'Construction sector gains momentum with Brisbane leading the charge' Turner & Townsend
In the last quarter of 2020, there was a distinct improvement in sentiment across construction markets in Australia, according to market intelligence surveys conducted by global professional services consultancy Turner & Townsend.
The company’s Australia and New Zealand Market Insight Report Q4 2020 (ANZMIR Q4 2020), highlights that the outlook for Australia’s construction markets is positive across all capital cities. While construction activity is expected to be subdued over 2021, an improvement is anticipated from 2022 onwards. Between 2022 and 2024 all construction markets are forecast to see an increase in non-residential construction activity, driven by a strong pipeline of major public sector projects and the recovery of private sector investment. Brisbane is forecast to lead the recovery, supported by its pre-existing pipeline of major projects underway and to commence.
Public infrastructure projects dominated much of the activity in the market in Q4 2020, with increased funding and fast-tracking of social infrastructure projects such as schools and hospitals as well as major transport infrastructure projects in roads and rail.
Over 2020, the public sector did most of the heavy lifting in terms of construction expenditure and investment into new projects, according to Simon Kearney, Director at Turner & Townsend.
“Many private sector projects were placed on hold or cancelled altogether due to the uncertainty brought on by the pandemic. In H2 2021, a recovery in private sector investment is forecast to begin, in line with improving economic conditions. Fiscal and monetary policy is expected to continue to support construction activity, while private investment remains subdued.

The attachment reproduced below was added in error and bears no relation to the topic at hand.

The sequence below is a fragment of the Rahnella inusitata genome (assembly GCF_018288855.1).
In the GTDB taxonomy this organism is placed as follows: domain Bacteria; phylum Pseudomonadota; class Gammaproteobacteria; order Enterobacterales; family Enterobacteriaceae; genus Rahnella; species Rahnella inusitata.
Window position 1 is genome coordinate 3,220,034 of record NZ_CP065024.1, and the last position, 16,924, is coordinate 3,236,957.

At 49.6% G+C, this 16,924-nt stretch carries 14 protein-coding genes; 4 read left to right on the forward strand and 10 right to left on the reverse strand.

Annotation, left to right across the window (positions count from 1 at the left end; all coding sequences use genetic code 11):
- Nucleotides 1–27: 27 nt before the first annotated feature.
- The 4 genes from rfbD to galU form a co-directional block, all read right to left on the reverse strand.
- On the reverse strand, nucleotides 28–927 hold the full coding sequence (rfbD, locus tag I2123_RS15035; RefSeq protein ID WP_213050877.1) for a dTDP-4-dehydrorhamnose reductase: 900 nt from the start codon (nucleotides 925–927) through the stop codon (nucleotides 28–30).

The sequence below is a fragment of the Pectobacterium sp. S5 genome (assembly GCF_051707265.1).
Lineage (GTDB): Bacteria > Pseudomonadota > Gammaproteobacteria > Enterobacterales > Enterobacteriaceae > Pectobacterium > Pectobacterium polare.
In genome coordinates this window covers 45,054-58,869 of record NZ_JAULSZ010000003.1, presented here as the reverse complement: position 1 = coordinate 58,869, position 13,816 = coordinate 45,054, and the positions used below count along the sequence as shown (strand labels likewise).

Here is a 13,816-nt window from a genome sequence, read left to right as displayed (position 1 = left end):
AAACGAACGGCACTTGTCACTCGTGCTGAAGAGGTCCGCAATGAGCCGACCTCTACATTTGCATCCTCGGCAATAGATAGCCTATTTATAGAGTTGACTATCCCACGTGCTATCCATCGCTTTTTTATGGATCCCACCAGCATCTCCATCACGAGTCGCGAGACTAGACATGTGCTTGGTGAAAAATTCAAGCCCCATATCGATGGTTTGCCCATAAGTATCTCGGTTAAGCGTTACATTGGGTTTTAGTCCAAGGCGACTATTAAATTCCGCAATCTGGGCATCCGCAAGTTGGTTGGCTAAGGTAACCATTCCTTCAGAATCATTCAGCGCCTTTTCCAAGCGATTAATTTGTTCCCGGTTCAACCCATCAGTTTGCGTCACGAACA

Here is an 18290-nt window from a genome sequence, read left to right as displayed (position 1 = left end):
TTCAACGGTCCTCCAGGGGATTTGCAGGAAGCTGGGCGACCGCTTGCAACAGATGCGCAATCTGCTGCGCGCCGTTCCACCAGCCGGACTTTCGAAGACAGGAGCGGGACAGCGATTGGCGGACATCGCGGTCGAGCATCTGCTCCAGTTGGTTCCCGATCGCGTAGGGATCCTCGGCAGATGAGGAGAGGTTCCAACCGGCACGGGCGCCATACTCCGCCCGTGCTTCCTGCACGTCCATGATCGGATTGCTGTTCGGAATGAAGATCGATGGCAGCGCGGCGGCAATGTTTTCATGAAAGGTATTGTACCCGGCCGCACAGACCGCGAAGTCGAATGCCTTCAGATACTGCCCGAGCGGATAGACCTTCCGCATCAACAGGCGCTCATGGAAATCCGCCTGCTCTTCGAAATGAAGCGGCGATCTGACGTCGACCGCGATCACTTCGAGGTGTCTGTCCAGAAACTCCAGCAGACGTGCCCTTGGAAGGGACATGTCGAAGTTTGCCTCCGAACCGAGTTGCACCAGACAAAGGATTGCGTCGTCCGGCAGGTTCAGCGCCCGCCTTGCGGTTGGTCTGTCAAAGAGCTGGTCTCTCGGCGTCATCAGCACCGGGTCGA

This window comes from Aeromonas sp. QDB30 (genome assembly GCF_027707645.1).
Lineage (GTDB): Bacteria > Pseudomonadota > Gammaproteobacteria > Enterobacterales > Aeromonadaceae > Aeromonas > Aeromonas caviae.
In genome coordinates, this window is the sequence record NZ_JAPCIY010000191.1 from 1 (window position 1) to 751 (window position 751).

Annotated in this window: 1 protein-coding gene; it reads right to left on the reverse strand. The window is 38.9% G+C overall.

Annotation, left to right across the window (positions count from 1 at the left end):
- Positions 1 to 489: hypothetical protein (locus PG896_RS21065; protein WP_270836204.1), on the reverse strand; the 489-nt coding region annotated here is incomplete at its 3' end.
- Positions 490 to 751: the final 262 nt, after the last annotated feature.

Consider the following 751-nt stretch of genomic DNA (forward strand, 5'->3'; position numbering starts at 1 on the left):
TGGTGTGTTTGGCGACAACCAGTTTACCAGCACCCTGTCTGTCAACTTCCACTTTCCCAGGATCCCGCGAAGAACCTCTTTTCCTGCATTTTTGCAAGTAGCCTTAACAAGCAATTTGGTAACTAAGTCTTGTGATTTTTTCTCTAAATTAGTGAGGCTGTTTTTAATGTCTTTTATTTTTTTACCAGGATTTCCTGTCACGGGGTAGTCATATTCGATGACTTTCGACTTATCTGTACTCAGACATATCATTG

“Tendering conditions are extremely competitive right now and the focus is on public sector projects such as schools, hospitals and defence, while there are limited private sector projects out for tender. We expect this competitive market to continue over the first half of 2021, or until private sector construction activity starts to pick up in each market.”
According to the ANZMIR Q4 2020, confidence appears to be returning to the market in New South Wales with contractors and consultants reporting an uptick in enquiries. This is expected to continue to strengthen over 2021, in line with private investment increasing.
“From 2022 onwards, private sector construction activity investment should start to gain momentum, as more projects get underway, which will subsequently push up construction costs as the market tightens,” Mr Kearney said.
“Queensland has a robust pre-existing pipeline of major projects committed, which should help to uphold construction activity in the interim. This includes Queen’s Wharf, the Cross River Rail station developments, 360 Queens Street Office Tower, and Logan and Caboolture Hospital redevelopments.”
“The South Australian market continues to be supported by the state government with their ongoing investment into the school building program and major defence projects. However, we anticipate softer construction activity over 2021” Mr Kearney said.
Following the second wave of COVID-19 in Melbourne, construction expenditure has been subdued however there are a number of major social infrastructure projects in the pipeline across the health and education sectors.
“Overall tendering conditions remain competitive in Melbourne. The lack of private sector projects out for tender is resulting in many contractors turning their focus to public sector projects. Private sector investment is expected to start recovering from the end of 2021 and into 2022,” added Mr Kearney.
The Western Australian economy and construction market appears to have now stabilised after the recent period of uncertainty and volatility. Government stimulus in education and infrastructure sectors, together with a steady progression of works in food retail are expected to uphold construction activity over 2021.
“Government stimulus is driving a surge in housing demand in Western Australia, and we are likely to see the impact of this flow over into other market sectors. Already we are starting to see labour shortages and supply chain constraints materialise and this could start to impact construction costs across other sectors,” Mr Kearney concluded.
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